Finally, I found my way back to my bed and turned in for the duration. Since my dreams and the landing were way less interesting than the rest of my journey, I shall end the story here.

But before I go, I will say that the world I witnessed was not for the faint-hearted. Danger could’ve lurked around any corner; I could’ve spilled my champagne or a flight attendant could’ve walked in on me while I was changing into my PJs – virtually anything could’ve gone wrong. So those of you who may come into possession of a Virgin Atlantic upper class ticket who don’t feel as though you’re up to the challenge, please pass it along to me. I don’t really care what the destination is. I will go. But still, I’ll feel conflicted about it, I swear.

14 responses to “This little Marxist goes bourgeois”

  1. Rogan says:

    Lucky! The one time I was upgraded due to overbooking, on a flight from NYC to LA, the stewardess told our little family of three that one of us could fly first class. I convinced Susan that only I was prepared to make best use of three hours of free alcohol, which I did with gusto.

    Virgin has always offered a better product than the competition, even in coach. I remember flying to London from NYC, and how impressed I was with a CHOICE of movies available in the little LCD screen on the seat in front of me. No craning my head to see drop-down tv three seats ahead of me. No paying five dollars to rent shitty earphones with a short in the cable.

    And you shouldn’t feel TOO conflicted about your lucky situation, because after all, you stole the salt and pepper shakers. Fuck the man!

  2. rm says:

    Wow, you shouldn’t feel guilty at all but I meant that Rules of Attraction clip in fun and here you trumped it.

    Aren’t light fingered wives the best?

    Scott, thanks for the book, I’ll loan you my copy of Will Self’s Junk Mail. In “Eight Miles High” he describes flying first class (on Virgin no less) as the heroin of travel.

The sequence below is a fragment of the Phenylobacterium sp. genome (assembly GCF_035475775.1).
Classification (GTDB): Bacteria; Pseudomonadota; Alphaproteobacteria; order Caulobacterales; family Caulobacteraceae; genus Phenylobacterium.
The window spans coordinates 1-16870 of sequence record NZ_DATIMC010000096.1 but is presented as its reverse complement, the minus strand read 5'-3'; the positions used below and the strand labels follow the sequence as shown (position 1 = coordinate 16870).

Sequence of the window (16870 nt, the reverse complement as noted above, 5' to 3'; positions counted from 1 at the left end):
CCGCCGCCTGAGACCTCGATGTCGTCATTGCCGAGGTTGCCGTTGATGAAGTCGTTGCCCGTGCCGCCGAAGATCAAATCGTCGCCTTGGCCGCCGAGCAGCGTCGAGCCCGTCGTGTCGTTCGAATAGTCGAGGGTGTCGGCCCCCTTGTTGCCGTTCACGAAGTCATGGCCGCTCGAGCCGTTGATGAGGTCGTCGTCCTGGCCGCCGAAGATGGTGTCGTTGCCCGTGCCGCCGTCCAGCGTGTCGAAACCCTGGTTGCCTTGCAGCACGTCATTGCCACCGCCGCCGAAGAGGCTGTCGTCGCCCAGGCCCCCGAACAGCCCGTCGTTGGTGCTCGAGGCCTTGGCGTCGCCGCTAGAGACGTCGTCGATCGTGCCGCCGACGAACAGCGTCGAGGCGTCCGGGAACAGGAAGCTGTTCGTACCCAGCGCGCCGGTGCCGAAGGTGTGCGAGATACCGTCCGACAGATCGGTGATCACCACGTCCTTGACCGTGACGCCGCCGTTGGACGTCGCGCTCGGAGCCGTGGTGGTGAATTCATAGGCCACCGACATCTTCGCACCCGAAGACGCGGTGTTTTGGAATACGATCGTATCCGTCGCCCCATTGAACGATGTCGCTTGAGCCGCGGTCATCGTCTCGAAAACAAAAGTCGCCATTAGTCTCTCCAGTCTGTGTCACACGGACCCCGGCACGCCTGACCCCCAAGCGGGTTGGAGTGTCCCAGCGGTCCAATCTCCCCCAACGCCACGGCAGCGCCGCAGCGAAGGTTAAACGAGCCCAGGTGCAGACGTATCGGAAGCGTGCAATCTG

But please don’t throw it across a gym floor…wince.

  3. Tim says:

    It’s glimpses of how the other 0.25% lives that keep working schmucks like you and me in line and not openly rebelling when we see those tall, well-bespectacled, evenly-tanned privileged few receiving unfairly lavish treatment. We want these things to exist so that some day, some way we can experience them for ourselves. You have now been inoculated against joining the revolution. Oh, I’d do it myself, in a heartbeat. Sigh.

  4. Scotty says:

    Funny Tim, last week I was lunching with a former classmate – someone who’s much more conservative than I, but a swell chap nonetheless. Anyway, he agreed with me that every piece of progressive legislation to be passed in the 20th century is essentially an example of class compromise. Or to use Eugene Debs’ critique of the legalization of craft unions: “You cannot do a thing for yourselves without antagonizing them; and you don’t antagonize them through your craft unions nearly as much as you buttress their interests and prolong their mastery…”

    Yes Timmy, it’s all a shell game, but here’s the rub: if capitalism necessarily needs to produce class compromise – since it needs laborers not only as producers but also consumers, it should continue to give in to worker demands. So what you need to do is form a group, hold a general strike, and demand Virgin Atlantic upper class seats.

    Workers unite!

  5. Marleyfan says:

    OUTLAW ALERT: Sticky Fingers Steph

    It would be interesting to read a post from a first-class regular, who wants a private jet, like we want first-class. WoOuld it be similiar? I’ll bet it would…

  6. Marleyfan says: